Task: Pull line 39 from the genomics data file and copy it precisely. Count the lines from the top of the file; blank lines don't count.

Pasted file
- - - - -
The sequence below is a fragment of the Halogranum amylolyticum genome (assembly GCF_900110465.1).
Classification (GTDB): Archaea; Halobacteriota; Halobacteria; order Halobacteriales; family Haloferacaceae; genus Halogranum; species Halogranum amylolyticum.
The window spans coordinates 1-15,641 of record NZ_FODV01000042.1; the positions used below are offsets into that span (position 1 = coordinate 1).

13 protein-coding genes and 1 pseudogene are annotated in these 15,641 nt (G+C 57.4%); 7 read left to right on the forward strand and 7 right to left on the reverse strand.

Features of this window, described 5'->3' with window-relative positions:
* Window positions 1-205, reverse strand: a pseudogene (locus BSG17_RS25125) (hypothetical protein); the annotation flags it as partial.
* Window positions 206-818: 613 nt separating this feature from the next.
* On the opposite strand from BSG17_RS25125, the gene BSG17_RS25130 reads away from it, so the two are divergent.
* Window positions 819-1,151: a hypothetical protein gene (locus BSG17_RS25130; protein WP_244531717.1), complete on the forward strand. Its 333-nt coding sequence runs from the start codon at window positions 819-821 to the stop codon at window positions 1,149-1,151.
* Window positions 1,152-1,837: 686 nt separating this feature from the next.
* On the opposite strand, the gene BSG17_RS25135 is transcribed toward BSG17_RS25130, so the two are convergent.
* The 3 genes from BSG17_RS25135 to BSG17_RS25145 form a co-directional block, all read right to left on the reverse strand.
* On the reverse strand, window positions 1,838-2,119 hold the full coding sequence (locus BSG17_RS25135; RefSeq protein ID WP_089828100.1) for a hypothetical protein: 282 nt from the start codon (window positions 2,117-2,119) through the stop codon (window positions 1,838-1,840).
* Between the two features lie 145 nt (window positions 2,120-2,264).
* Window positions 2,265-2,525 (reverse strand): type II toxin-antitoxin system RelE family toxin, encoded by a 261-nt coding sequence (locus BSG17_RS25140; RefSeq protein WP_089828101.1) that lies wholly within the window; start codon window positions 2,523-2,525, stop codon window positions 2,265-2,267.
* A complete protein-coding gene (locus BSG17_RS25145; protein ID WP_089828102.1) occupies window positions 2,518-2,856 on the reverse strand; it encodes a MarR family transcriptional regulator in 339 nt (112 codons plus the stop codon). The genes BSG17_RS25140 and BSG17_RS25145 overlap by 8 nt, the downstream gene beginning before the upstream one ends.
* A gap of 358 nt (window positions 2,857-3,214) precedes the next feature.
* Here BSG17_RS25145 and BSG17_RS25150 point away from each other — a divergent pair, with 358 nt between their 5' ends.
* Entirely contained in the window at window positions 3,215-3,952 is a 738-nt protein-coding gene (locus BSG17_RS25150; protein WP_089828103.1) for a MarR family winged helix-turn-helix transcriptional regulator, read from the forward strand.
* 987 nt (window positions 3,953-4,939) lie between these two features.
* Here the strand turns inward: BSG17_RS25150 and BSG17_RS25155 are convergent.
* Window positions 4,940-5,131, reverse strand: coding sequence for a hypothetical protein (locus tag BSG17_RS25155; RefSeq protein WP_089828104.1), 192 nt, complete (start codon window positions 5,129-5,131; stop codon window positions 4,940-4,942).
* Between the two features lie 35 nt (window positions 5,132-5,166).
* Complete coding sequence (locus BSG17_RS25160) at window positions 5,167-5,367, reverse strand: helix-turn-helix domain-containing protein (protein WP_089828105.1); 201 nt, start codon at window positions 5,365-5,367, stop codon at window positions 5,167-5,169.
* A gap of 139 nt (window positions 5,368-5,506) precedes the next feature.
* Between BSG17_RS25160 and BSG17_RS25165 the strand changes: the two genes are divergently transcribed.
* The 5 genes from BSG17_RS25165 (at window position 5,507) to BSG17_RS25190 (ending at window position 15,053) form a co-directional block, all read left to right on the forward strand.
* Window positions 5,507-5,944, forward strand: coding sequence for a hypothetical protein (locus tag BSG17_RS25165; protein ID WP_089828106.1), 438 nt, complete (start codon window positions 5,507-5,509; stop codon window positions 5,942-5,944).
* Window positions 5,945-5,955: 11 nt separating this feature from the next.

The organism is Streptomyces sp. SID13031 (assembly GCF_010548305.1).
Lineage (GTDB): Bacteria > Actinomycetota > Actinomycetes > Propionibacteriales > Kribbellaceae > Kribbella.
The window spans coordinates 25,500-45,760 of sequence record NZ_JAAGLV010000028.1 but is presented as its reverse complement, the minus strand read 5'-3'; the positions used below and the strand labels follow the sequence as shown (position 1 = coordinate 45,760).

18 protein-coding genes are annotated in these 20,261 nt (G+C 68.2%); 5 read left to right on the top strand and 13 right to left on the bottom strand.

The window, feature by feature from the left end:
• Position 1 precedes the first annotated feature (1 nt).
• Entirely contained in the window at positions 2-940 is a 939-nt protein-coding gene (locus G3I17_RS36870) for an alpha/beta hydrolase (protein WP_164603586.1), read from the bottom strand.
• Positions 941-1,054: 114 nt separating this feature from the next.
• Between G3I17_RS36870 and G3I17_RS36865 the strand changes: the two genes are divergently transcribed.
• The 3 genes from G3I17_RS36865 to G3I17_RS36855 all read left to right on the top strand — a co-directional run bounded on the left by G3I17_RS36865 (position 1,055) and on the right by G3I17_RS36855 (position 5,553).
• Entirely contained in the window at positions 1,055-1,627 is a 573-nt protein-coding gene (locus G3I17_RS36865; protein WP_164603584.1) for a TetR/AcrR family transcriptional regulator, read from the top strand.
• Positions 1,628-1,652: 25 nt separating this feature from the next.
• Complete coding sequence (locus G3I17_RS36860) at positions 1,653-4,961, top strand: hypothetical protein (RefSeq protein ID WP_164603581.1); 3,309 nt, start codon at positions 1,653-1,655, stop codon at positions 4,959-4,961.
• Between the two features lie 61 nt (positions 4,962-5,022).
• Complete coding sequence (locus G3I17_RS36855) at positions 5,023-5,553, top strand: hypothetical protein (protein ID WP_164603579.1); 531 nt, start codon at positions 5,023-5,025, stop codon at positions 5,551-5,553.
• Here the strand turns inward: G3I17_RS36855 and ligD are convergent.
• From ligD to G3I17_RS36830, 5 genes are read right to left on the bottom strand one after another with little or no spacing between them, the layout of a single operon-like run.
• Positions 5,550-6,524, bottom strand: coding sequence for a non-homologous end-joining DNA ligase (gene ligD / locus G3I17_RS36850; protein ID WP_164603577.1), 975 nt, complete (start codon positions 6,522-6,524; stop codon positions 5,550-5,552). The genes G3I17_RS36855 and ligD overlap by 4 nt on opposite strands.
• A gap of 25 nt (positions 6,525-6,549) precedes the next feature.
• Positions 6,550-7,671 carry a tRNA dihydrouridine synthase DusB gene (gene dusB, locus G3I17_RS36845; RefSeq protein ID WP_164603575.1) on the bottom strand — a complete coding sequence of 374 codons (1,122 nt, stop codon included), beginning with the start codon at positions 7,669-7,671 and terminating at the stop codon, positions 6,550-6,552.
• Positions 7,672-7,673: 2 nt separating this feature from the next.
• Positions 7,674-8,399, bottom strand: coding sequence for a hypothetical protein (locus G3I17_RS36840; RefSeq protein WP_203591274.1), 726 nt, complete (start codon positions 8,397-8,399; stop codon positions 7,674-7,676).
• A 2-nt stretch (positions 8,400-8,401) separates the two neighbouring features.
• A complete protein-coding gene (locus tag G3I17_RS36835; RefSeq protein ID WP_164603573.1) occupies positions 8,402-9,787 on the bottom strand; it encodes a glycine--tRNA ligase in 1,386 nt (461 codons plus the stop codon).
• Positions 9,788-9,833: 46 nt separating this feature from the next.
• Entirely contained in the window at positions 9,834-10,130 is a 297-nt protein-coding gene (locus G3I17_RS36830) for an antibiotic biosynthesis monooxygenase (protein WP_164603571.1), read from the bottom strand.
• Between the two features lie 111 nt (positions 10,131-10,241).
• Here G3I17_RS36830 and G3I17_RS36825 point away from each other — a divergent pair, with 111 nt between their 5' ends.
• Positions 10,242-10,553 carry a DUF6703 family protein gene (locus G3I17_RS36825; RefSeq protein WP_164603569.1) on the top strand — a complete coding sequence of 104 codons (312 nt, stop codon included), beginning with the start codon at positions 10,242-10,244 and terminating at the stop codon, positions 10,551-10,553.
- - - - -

• The 3 genes from G3I17_RS36865 to G3I17_RS36855 all read left to right on the top strand — a co-directional run bounded on the left by G3I17_RS36865 (position 1,055) and on the right by G3I17_RS36855 (position 5,553).